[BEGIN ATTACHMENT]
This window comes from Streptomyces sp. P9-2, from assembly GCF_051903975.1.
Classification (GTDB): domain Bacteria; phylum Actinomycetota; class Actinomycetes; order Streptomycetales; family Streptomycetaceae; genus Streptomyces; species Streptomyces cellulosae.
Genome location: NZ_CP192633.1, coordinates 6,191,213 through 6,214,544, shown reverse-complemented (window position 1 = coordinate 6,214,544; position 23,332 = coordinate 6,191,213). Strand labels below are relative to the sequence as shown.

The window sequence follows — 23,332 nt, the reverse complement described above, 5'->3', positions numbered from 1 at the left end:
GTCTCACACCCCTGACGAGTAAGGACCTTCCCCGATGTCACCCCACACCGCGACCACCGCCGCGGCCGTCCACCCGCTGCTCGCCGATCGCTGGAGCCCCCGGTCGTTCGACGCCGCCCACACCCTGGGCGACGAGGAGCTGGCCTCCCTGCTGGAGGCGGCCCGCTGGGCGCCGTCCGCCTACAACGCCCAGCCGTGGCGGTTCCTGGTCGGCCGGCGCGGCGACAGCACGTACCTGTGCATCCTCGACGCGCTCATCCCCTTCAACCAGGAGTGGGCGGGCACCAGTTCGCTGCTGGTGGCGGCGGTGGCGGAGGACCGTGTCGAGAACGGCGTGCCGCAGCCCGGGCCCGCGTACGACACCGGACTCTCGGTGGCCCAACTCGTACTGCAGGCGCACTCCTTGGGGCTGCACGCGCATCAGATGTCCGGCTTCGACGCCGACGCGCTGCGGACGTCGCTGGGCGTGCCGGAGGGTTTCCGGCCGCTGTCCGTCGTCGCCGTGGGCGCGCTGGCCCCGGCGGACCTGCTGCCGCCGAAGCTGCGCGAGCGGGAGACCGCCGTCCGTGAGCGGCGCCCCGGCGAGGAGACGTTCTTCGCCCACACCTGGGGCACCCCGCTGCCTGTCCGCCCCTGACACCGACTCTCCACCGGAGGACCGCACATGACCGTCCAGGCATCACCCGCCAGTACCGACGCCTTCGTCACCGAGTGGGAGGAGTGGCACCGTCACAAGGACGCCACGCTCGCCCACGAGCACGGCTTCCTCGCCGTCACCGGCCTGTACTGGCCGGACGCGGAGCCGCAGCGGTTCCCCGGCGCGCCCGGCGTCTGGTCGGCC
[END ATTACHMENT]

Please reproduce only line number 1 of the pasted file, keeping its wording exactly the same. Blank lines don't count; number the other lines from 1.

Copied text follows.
This window comes from Streptomyces sp. P9-2, from assembly GCF_051903975.1.